08/21/2014 at 16:52 •
I was doing a research about something different and came up with the idea to add the ability to control the toy using Scratch from your PC over Bluetooth. So the toy will not just teach the kid to build things, but also learn some basics of programming using Scratch progarmming language.
08/16/2014 at 23:10 •
I also started to develop Android and iOS apps to control the toy. I went through several joystick-like libraries, but there is nothing I liked. I may need to develop my own or heavily customize some existing one. If you know something, feel free to buzz me about it.
08/16/2014 at 23:07 •
Not sure why I started with WP8 app. I guess this is because I like C# or have WP8 or both. Anyway, my first version looked nice. Once I installed it on my phone and let my son to play with it, he immediately discovered several UI flaws (you can see some on the included Video), so I had to make changes to make UI run smoothly.
I'm still in the process of cleaning and fixing the code. I'll be posting the source code on GitHub once done. In case if you don't have Windows Phone Developers account, you can get the app from the Windows Store: http://www.windowsphone.com/en-us/store/app/bt-control/fe4d8895-3623-4633-8d42-edbb17857368
08/16/2014 at 23:03 •
The sketch is pretty simple and straight forward. All commands are received in ASCII to simplify development and debugging. It uses SerialCommand library to parse incoming commands and decide what to do.
I have the sketch available on GitHub: https://github.com/nochkin/RobotChassis-Bluetooth/tree/master/Arduino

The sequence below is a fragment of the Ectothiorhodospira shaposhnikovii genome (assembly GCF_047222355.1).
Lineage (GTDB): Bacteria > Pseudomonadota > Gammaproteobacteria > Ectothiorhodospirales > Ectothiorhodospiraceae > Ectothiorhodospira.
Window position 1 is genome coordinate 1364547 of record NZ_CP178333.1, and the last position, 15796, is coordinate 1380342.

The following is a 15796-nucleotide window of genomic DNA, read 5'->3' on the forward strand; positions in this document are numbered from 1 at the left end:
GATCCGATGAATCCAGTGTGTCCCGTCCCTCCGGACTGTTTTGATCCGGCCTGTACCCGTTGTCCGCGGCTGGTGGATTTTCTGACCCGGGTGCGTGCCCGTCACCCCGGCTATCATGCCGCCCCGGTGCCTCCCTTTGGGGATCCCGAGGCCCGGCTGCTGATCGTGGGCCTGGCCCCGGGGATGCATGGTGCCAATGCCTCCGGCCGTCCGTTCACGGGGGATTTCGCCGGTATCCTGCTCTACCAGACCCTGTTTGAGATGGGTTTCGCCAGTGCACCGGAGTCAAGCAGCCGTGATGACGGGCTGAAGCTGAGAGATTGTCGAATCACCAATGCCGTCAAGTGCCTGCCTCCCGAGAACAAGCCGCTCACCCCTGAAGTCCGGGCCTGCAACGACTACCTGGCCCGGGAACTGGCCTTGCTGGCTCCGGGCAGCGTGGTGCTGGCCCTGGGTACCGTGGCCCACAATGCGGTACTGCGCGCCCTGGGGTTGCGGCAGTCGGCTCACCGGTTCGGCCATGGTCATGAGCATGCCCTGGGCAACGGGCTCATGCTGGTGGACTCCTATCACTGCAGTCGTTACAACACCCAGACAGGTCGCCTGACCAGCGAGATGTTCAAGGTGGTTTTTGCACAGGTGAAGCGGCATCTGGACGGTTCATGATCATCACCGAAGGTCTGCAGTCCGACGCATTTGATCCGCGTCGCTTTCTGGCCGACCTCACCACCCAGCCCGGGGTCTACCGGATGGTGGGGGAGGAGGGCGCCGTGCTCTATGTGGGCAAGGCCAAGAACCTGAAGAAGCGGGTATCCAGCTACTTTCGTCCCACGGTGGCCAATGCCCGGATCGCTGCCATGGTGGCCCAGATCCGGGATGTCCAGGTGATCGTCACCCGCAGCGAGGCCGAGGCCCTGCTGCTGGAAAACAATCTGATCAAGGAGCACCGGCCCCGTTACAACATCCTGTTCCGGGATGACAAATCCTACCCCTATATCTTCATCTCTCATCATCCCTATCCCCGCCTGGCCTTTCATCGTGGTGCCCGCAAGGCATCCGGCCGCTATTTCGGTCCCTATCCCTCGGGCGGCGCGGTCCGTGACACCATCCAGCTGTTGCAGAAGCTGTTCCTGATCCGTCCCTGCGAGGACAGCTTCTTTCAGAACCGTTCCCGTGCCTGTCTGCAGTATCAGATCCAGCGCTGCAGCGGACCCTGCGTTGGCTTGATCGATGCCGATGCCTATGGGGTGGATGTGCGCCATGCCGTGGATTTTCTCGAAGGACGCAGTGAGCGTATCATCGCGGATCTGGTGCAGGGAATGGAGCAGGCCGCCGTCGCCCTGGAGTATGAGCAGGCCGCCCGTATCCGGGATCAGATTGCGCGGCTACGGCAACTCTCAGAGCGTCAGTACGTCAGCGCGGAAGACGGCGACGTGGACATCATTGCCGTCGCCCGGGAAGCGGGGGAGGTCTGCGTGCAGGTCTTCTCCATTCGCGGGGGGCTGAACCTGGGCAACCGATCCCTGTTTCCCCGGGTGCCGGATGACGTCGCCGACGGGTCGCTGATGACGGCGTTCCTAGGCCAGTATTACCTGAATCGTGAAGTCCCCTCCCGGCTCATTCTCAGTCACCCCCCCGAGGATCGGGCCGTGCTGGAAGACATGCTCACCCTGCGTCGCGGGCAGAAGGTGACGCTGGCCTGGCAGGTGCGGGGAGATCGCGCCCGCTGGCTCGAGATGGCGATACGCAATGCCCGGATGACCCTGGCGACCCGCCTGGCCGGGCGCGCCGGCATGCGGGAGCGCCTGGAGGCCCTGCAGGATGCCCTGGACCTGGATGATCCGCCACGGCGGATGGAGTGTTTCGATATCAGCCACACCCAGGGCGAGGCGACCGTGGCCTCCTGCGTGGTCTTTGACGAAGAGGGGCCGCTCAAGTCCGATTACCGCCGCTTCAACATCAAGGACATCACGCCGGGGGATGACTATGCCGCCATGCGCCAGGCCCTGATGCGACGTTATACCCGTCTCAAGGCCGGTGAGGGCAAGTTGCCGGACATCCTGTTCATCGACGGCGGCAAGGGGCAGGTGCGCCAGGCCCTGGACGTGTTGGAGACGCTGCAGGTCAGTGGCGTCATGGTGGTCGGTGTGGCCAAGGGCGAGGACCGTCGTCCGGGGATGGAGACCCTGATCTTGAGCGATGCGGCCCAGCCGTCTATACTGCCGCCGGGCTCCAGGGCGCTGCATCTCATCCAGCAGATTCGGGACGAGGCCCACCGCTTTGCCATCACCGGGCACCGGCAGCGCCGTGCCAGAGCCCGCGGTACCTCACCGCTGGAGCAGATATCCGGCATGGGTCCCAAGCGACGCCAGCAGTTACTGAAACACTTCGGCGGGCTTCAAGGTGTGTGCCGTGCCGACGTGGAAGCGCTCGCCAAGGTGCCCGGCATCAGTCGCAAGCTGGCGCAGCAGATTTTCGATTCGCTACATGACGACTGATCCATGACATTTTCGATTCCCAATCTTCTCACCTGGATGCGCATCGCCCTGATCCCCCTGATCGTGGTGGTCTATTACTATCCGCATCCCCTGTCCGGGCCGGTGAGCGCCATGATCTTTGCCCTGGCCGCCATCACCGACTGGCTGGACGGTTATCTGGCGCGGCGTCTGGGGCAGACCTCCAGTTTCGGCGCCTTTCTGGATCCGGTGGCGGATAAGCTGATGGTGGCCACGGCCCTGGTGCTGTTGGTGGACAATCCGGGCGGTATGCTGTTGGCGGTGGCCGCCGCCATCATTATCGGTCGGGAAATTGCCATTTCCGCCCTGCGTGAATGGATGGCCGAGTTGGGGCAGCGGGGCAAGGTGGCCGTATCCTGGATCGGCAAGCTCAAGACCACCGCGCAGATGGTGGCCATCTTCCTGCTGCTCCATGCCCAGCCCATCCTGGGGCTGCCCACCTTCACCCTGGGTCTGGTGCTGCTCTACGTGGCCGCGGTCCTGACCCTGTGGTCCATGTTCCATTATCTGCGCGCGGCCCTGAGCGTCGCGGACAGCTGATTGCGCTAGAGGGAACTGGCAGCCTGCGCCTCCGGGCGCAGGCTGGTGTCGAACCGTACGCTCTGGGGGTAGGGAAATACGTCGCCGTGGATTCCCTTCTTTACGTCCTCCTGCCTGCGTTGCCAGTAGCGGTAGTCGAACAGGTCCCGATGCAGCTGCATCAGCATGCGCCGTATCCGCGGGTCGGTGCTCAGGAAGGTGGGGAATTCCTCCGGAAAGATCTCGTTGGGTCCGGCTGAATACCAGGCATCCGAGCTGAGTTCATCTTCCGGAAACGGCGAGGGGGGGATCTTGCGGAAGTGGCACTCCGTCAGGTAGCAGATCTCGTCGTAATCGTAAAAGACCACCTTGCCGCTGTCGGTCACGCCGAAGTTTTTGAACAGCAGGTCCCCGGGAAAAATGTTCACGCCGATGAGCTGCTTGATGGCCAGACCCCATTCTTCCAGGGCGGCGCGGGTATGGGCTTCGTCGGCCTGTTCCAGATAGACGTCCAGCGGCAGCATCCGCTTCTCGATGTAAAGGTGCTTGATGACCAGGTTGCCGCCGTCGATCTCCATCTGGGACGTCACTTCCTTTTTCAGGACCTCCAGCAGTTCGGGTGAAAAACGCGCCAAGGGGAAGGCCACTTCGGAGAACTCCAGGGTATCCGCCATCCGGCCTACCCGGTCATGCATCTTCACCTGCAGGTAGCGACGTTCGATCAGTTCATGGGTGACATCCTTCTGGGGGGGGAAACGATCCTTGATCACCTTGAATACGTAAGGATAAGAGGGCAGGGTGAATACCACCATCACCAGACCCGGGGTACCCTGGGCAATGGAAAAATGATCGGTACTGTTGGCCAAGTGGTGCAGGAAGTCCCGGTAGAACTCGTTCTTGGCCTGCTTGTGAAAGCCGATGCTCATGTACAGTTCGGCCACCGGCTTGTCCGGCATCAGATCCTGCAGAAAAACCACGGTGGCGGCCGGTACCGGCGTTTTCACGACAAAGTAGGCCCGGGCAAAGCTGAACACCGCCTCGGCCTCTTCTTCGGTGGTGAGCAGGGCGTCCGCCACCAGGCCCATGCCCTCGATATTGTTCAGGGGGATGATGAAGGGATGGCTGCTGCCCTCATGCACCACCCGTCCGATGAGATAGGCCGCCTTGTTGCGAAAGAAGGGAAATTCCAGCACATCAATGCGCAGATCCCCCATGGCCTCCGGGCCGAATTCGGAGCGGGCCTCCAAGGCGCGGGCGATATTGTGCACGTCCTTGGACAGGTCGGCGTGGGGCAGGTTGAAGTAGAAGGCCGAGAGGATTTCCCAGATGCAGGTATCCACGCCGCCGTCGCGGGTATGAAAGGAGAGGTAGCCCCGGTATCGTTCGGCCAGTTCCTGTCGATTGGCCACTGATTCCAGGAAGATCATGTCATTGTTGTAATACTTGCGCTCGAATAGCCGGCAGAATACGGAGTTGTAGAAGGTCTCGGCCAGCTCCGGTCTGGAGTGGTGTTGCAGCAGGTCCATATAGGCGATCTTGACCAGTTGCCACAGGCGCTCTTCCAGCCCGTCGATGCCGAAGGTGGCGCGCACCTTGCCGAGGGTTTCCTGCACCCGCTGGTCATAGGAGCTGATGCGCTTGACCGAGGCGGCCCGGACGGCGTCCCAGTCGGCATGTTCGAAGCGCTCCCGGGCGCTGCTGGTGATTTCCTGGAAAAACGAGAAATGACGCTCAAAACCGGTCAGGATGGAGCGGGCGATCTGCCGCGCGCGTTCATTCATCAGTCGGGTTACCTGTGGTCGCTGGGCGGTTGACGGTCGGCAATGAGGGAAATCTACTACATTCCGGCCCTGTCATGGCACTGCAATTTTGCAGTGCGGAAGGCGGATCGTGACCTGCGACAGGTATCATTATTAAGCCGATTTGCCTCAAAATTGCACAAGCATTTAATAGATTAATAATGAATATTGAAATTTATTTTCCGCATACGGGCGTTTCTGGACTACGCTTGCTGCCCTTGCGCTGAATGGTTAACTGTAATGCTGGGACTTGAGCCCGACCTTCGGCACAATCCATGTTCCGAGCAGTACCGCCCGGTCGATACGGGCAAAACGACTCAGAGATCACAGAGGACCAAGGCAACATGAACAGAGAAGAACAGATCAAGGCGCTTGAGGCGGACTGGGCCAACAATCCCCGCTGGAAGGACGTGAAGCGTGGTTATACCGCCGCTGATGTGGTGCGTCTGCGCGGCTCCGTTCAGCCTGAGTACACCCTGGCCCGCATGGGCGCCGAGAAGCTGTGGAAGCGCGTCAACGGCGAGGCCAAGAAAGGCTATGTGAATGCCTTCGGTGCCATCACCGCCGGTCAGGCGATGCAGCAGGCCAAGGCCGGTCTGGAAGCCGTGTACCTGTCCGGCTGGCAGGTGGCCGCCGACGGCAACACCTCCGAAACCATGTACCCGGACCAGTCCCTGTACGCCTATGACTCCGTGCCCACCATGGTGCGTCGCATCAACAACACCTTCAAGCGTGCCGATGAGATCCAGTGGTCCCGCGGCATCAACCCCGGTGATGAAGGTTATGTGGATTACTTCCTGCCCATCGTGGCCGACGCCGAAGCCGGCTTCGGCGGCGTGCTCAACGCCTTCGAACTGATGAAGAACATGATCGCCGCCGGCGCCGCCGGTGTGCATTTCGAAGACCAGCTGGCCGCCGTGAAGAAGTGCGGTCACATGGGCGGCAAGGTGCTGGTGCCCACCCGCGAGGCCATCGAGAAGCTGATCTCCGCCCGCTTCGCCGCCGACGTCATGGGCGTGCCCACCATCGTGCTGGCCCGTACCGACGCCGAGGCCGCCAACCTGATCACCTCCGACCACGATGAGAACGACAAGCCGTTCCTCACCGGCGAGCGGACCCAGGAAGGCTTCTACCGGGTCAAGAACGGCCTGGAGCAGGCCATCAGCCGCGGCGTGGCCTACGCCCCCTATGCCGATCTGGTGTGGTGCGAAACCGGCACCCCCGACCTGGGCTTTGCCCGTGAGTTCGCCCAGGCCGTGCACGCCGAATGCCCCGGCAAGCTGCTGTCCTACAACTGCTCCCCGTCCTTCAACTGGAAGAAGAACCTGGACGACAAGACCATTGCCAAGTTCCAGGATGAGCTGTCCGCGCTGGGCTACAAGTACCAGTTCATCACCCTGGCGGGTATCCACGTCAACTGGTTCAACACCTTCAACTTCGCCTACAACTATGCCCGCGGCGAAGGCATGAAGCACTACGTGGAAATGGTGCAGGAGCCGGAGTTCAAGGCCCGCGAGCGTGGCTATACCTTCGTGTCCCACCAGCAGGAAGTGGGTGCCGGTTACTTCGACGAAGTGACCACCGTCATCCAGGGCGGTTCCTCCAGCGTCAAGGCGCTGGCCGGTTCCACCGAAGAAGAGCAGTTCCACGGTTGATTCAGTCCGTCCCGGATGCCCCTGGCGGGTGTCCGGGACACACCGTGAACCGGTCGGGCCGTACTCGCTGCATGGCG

08/16/2014 at 23:01 •
Arexx Mr Basic TR-3: I picked this 4WD platform as the cheapest and still durable platform for my project. The price is about $30 or so. It survived some moderate hits and crashes during my tests.
Li-Pol battery: I decided to go with it just to make runs longer and charging easier. However, the Arexx and many other cheap platforms come with 4xAA or similar battery holder for more usual battery cells like AA. Having them as rechargeable Ni-MH is highly recommended.
KIW-3312S DC-DC step down power converter: If you don't have anything like this, you can easily go with linear voltage converter without losing too much since all low-voltage components drain low power anyway. Something like LM1117-33 will do.
Motor driver: L298N seems to be a popular choice. I also designed Android sketch to support LMD18200. In case of LMD18200, you'll need two of those to control two motors while L298N has all channels in one chip. I purchased an assembled board with L298N to simplify that part of the build.
Bluetooth HC-05 module: the module is cheap enough (about $5-$10) and versatile enough. It's popular too, so there should not be a problem to find it online.
Arduino Pro Mini: any Arduino-based board will do. I like Pro Mini due to their size.
LEDs for head lights: just see what looks cool on your platform and use them.